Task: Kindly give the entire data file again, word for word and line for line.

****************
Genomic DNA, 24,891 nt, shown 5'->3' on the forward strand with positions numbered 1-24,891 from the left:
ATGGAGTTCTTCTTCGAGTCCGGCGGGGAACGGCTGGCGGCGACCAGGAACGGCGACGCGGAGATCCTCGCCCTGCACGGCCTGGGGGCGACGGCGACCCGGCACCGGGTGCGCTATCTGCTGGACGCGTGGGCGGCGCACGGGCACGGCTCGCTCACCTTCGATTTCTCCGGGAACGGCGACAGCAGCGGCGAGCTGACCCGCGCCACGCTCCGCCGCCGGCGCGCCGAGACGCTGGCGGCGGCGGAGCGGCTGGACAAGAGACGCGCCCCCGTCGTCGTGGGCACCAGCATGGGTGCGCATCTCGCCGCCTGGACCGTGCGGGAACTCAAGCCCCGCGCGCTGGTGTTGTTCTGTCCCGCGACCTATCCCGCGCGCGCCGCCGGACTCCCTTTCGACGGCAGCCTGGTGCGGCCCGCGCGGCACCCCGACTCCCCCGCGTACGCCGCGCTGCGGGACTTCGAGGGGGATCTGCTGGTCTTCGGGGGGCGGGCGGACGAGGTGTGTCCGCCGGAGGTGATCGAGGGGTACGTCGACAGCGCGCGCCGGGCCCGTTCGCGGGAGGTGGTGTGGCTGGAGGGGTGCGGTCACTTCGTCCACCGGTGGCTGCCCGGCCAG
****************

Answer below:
Genomic DNA, 24,891 nt, shown 5'->3' on the forward strand with positions numbered 1-24,891 from the left:
ATGGAGTTCTTCTTCGAGTCCGGCGGGGAACGGCTGGCGGCGACCAGGAACGGCGACGCGGAGATCCTCGCCCTGCACGGCCTGGGGGCGACGGCGACCCGGCACCGGGTGCGCTATCTGCTGGACGCGTGGGCGGCGCACGGGCACGGCTCGCTCACCTTCGATTTCTCCGGGAACGGCGACAGCAGCGGCGAGCTGACCCGCGCCACGCTCCGCCGCCGGCGCGCCGAGACGCTGGCGGCGGCGGAGCGGCTGGACAAGAGACGCGCCCCCGTCGTCGTGGGCACCAGCATGGGTGCGCATCTCGCCGCCTGGACCGTGCGGGAACTCAAGCCCCGCGCGCTGGTGTTGTTCTGTCCCGCGACCTATCCCGCGCGCGCCGCCGGACTCCCTTTCGACGGCAGCCTGGTGCGGCCCGCGCGGCACCCCGACTCCCCCGCGTACGCCGCGCTGCGGGACTTCGAGGGGGATCTGCTGGTCTTCGGGGGGCGGGCGGACGAGGTGTGTCCGCCGGAGGTGATCGAGGGGTACGTCGACAGCGCGCGCCGGGCCCGTTCGCGGGAGGTGGTGTGGCTGGAGGGGTGCGGTCACTTCGTCCACCGGTGGCTGCCCGGCCAG